Gustavo Dudamel will become music director of the New York Philharmonic for the 2026-27 season, ending a heralded tenure with the Los Angeles Philharmonic that began in 2009.
The 42-year-old Venezuelan conductor agreed to a five-year contract as New York’s artistic and music director, the orchestra announced Tuesday. Dudamel will become the first Latino to head the orchestra since its founding in 1842.
“What the orchestra told us very, very clearly was that the person that they wanted, their dream candidate, was Gustavo,” New York Philharmonic CEO Deborah Borda said. “When you’re trying to recruit the most sought-after conductor in the world, you don’t run a sort of classic search.”
Dudamel — who will hold the title of music director designate in 2025-26 — will also remain music director of the Paris Opera, a role he’s held since 2021, and of Venezuela’s Simón Bolívar Symphony Orchestra, a position he took in 1999 that gained him international recognition.
Dudamel, in a statement, cited the Spanish poet Federico García Lorca’s quote: “Every step we take on earth brings us to a new world.”
“I gaze with joy and excitement at the world that lies before me in New York City, and with pride and love at the world I have shared — and will continue to share — with my dear Angelenos over the next three seasons and beyond,” Dudamel said. “All of us are united in our belief that culture creates a better world, and in our dream that music is a fundamental right.”
Jaap van Zweden said in September 2021 that he would leave the New York Philharmonic after the 2023-24 season, a six-season tenure as music director that will be the shortest since Pierre Boulez succeeded Leonard Bernstein and led the orchestra from 1971-77.
Borda told the New York orchestra and Dudamel informed the LA musicians of his decision in simultaneous announcements during respective rehearsals at Lincoln Center’s David Geffen Hall and Walt Disney Concert Hall. The New York Philharmonic moved back into Geffen Hall in October following a $550 million renovation that improved acoustics, sightlines and amenities.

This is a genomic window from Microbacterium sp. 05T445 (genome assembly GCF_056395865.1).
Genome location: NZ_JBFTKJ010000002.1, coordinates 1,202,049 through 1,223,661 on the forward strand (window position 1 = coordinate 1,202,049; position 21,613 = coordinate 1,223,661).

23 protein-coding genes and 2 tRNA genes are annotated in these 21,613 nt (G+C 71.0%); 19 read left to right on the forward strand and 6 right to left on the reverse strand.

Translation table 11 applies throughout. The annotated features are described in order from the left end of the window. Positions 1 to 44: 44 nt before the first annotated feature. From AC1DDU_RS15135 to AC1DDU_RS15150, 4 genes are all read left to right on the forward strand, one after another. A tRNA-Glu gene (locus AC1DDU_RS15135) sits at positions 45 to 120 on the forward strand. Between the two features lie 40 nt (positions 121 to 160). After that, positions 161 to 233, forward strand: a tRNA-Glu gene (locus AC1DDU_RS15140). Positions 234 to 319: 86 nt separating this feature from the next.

The New York orchestra plans a Feb. 20 news conference to introduce him.
Dudamel is among the few conductors who in recent years have gained mainstream attention. A character in Amazon’s “Mozart in the Jungle” appeared to be based on Dudamel, who conducted the soundtrack to Steven Spielberg’s 2021 remake of Bernstein’s “West Side Story.”
Dudamel made his New York Philharmonic debut in November 2007. He has conducted the orchestra 26 times and is scheduled to lead three performances of Mahler’s Ninth Symphony from May 19-21.
“This infectious joy and deep musicality and humanism connects with audiences,” Borda said of Dudamel.
Borda, who is retiring as the New York Philharmonic’s CEO at the end of the current season, was the Los Angeles orchestra’s CEO when she hired Dudamel to succeed Esa-Pekka Salonen as music director for the 2009-10 season.
“I remember the first day we tried to book him — he didn’t even have a manager. And look at how he’s progressed since then,” Borda said. “I hadn’t seen a conductor like this since Bernstein.”
Borda, who returned to New York in 2017 for her second stint in charge, will be succeeded by Gary Ginstling, who had been head of Washington’s National Symphony Orchestra since 2017.
“He was really the one conductor who could be transformational for the future of this institution,” Ginstling said of Dudamel. “He will be able to bring in new audiences and younger audiences and a broader range of audiences.”
Dudamel emerged from Venezuela’s music education program known as “El Sistema (The System)” and gained praise from his work with young musicians. He won the Gustav Mahler Conducting Competition in 2004. While Dudamel at first declined to speak of Venezuela’s economic and political turmoil, he criticized his nation’s government in 2017 for suppressing protests. Venezuela President Nicolás Maduro then canceled the Simón Bolívar Symphony Orchestra’s U.S. tours.
Dudamel’s Los Angeles contract was extended through 2025-26 three years ago, and his 17 seasons with LA will match Salonen for the longest as that orchestra’s head. Dudamel earned $775,000 from the LA Philharmonic in the COVID-impacted year ending Sept. 30, 2021, down from $3.55 million the previous year, according to the orchestra’s tax returns.
He signed an exclusive recording contract with Deutsche Grammophon in 2005. Borda said details such as recordings and how many weeks per season Dudamel would be committing will be announced at the news conference.